Reflections on IWBC 2019

By Kate Amrine

Hi everyone! This is Kate Amrine 🙂

It’s been about a month since the International Women’s Brass Conference and I’m trying to get back into regularly blogging so here are some thoughts and reflections on my time at IWBC.

I was there to play on a few recitals. On Thursday May 23rd, I played a solo recital of music from my upcoming album: This is My Letter to the World – featuring new music inspired by politics and social concepts. Here are two clips from my recital:

On Thursday I also played on a recital with my group, eGALitarian, where we played music by Jennifer Higdon, Ethel Smyth, Megan Dejarnett, Jessica Meyer, Brianna Ware, and Joan Tower. I also joined my colleague JoAnn Lamolino for Rite of Spring for 2 trumpets on Friday. Here are two excerpts from Rite:

Favorite parts:

  • Huge variety of presentations
  • Warm weather of Arizona and beautiful environment
  • Hanging in the Airbnb with my group
  • Meeting other brass players I know tangentially from social media
  • Amazing performances and workshops

Least favorite parts:

  • Dry air = bad environment for my lips to feel comfy when playing
  • Hard to juggle practice time and seeing every presentation
  • Switching between some of the further rooms and missing the beginning of presentations

And now for some more controversial opinions / real talk: The concerts were all amazing, but there were definitely some I enjoyed more than others. I was very pleasantly surprised to see that several of the pieces by women that my group was playing, as well as many pieces by women that I hadn’t heard of, were sprinkled throughout the program on other group’s concerts. Especially for those attending the conference who may not live in a big city or attend a big conservatory that is in tune with diversity in programming, this is a big moment and opportunity to expose the audience to music by women+ composers.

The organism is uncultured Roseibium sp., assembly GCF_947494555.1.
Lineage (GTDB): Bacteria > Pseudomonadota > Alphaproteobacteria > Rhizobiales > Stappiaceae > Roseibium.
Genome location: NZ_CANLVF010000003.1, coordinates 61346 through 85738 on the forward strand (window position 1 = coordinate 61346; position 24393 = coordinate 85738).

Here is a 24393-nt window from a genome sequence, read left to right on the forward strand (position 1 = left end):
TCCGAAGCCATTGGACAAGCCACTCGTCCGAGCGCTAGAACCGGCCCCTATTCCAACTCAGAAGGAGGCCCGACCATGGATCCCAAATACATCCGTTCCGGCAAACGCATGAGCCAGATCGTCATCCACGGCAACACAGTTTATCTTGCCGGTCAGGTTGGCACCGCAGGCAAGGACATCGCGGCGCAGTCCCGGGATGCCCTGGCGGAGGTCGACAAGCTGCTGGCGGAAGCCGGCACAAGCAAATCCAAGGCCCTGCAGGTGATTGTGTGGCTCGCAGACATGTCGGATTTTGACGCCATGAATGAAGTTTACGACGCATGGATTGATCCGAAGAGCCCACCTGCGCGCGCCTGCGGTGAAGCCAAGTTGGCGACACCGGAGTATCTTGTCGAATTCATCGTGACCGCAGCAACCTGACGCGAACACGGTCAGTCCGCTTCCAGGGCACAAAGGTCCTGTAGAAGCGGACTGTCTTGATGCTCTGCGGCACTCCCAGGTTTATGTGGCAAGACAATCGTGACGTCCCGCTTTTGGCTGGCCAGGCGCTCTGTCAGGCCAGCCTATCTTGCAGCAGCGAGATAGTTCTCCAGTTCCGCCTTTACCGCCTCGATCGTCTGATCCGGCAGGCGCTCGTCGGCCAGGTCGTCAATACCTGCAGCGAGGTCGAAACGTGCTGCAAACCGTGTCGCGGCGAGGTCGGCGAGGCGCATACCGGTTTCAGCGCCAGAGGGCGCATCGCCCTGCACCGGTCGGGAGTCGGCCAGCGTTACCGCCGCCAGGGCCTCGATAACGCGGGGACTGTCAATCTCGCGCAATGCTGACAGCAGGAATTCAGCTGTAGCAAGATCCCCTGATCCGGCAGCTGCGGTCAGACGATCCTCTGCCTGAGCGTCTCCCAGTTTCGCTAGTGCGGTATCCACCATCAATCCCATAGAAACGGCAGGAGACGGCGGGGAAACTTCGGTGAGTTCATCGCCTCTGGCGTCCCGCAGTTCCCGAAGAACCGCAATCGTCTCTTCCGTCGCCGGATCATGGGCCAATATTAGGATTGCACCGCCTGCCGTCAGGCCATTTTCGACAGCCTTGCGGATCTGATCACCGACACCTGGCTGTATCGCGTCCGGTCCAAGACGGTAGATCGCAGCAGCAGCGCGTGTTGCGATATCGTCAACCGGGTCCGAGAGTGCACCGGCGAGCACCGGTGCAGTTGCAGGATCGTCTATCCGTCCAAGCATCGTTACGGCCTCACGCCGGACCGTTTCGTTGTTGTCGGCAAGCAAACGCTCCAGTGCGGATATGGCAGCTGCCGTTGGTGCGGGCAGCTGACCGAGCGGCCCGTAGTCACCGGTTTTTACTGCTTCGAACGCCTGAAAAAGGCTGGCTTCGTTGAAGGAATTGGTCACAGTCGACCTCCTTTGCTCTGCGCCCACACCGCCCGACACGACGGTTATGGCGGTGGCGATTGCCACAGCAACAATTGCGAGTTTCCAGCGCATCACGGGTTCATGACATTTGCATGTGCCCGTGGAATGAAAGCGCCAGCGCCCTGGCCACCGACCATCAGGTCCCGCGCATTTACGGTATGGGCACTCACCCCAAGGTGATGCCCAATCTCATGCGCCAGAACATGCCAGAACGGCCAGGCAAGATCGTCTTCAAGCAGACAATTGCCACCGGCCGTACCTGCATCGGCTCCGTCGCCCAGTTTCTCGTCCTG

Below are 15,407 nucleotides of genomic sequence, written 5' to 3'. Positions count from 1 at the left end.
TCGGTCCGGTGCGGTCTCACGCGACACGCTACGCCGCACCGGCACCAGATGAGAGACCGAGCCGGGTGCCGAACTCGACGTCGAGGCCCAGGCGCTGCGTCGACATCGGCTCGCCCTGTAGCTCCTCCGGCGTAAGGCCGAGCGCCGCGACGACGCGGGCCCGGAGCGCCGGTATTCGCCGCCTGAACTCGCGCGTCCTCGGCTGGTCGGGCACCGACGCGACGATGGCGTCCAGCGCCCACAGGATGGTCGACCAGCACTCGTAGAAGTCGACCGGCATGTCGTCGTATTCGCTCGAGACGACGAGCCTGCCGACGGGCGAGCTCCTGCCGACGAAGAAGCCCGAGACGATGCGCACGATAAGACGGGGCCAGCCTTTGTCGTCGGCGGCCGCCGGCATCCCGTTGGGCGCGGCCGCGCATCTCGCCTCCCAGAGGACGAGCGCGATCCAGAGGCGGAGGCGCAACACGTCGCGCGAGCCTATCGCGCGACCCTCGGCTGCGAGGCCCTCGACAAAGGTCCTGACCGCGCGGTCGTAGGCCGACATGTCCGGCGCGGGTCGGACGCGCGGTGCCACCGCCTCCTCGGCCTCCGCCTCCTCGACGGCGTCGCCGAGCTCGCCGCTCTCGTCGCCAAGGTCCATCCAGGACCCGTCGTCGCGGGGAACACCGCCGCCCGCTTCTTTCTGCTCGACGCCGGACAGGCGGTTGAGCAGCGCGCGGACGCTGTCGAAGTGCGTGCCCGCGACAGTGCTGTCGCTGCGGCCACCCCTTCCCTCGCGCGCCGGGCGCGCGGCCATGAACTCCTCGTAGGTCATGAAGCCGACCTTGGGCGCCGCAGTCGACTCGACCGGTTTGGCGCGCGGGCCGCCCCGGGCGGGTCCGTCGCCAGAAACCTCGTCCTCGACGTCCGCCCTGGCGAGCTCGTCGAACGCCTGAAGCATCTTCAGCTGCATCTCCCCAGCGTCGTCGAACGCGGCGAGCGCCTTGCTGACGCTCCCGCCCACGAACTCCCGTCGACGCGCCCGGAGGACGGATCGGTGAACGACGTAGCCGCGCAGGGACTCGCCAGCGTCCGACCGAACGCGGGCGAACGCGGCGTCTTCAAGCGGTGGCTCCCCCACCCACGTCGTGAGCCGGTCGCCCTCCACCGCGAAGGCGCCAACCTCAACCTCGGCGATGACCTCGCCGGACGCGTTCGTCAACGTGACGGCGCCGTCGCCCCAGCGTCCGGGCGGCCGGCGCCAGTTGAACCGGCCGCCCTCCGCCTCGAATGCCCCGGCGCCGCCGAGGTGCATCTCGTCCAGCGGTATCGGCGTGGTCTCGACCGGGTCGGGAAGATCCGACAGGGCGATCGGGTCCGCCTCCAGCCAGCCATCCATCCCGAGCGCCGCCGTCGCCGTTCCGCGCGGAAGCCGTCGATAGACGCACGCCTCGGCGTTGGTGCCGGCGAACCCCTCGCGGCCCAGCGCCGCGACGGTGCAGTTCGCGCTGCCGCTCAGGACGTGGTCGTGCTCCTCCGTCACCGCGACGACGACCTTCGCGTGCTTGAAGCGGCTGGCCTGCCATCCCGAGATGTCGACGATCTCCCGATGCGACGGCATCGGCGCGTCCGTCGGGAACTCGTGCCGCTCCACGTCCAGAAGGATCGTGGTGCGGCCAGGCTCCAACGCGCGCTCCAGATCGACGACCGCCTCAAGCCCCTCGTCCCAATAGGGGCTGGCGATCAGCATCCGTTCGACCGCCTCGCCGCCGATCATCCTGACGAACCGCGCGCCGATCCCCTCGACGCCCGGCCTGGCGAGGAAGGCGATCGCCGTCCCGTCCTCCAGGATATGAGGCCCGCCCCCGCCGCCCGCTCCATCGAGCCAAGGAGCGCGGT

However, I was unfortunately surprised that several groups – including some of mostly men – chose to play programs of all-male and all-white composers. Several years ago (and for literally hundreds of years) this wasn’t a big concern in the music world. Even now, most people attending or looking at a concert program may not even realize when the composers are all men. I don’t think it should be a requirement for IWBC to have groups with a diverse program or only accept these sorts of groups. That sort of restriction might limit ensembles from picking the music that is most accessible to perform in terms of acquiring the parts and the music being of the appropriate level. However, I do believe though that moving forward the change has to come from the soloists and groups themselves to make it a priority to find pieces by composers of color and women+ composers. All of the performers and presenters at the conference have the opportunity to create the sort of positive change that will benefit women in many facets of the music world, and it was tough to see these opportunities repeatedly overlooked and passed over. Without attempts to create a more diverse environment both for the musicians and the music itself, we will continue to program the same composers and not propel the future of brass music forward in any way.

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